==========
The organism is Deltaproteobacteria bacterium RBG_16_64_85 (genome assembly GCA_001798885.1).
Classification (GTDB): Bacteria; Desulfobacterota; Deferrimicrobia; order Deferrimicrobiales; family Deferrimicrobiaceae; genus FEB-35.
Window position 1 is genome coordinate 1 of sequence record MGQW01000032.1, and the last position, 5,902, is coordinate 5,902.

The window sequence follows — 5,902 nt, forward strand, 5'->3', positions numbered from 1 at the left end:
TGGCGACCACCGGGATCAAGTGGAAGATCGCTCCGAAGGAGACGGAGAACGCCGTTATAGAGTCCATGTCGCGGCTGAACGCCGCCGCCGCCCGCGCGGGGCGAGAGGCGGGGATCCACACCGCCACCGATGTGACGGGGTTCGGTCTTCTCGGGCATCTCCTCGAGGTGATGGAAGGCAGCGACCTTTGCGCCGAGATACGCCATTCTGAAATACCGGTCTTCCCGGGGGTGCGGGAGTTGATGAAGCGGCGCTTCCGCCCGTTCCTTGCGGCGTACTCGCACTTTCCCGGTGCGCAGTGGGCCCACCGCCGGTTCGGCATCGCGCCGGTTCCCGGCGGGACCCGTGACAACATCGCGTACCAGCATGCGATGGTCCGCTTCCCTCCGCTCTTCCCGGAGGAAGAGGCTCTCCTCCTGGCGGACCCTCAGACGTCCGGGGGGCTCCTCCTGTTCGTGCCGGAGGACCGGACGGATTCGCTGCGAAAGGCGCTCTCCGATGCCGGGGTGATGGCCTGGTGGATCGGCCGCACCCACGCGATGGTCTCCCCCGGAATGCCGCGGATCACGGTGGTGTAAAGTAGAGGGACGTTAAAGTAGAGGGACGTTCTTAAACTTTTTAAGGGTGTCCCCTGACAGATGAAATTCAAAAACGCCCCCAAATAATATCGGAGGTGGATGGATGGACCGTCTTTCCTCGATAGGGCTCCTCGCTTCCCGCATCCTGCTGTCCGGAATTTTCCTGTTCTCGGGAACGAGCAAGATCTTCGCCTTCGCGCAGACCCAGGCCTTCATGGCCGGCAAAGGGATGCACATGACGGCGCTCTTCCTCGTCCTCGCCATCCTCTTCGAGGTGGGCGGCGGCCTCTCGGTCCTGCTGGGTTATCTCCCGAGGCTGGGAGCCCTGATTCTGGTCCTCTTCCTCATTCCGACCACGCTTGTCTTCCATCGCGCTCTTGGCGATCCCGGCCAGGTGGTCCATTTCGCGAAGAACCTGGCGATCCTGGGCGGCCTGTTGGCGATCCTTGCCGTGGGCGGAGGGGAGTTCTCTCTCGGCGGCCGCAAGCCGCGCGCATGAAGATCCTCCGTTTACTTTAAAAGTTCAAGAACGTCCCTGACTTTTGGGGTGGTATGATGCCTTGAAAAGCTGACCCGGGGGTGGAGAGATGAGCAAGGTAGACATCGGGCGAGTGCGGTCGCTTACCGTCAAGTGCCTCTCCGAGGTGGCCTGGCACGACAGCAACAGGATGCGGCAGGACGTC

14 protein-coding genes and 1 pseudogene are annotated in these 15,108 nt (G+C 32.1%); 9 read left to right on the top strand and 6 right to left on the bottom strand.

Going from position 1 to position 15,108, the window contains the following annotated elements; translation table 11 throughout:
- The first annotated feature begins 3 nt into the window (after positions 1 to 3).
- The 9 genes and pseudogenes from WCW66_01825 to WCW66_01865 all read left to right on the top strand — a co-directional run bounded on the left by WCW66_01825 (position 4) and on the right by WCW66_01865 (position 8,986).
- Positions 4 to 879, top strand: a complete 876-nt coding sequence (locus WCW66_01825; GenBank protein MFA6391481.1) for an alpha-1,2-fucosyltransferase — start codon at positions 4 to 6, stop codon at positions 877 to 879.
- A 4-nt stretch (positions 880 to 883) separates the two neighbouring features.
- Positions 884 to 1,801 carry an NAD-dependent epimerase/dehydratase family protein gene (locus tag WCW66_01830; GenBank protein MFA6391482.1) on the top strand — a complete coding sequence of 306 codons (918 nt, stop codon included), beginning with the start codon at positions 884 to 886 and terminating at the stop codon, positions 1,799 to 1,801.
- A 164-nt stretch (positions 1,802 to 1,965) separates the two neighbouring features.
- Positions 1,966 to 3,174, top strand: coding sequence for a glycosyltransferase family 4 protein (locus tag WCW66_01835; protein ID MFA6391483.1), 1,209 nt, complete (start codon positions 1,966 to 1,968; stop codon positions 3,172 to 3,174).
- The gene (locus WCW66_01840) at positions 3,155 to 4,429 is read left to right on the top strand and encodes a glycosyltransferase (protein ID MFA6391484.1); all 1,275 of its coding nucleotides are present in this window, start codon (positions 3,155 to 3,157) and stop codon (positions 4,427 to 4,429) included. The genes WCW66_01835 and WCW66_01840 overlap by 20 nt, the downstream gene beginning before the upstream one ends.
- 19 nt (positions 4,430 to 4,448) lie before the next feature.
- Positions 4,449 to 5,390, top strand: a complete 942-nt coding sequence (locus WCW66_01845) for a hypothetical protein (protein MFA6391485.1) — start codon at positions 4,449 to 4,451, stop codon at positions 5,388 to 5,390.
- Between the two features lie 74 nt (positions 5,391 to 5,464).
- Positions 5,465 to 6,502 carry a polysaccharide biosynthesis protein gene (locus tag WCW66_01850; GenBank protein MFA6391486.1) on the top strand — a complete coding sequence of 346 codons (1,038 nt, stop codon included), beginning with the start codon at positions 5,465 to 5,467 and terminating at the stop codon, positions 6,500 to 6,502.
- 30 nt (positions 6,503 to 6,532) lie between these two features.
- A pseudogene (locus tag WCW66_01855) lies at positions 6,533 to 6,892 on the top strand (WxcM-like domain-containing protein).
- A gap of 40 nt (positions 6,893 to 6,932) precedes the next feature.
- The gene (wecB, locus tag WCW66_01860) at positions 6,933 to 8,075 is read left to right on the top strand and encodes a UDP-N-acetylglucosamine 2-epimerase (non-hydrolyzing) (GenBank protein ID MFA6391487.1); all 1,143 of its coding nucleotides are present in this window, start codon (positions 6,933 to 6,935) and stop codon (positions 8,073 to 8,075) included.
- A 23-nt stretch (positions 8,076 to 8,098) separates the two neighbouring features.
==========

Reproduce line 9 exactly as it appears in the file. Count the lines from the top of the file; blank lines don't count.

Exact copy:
- The 9 genes and pseudogenes from WCW66_01825 to WCW66_01865 all read left to right on the top strand — a co-directional run bounded on the left by WCW66_01825 (position 4) and on the right by WCW66_01865 (position 8,986).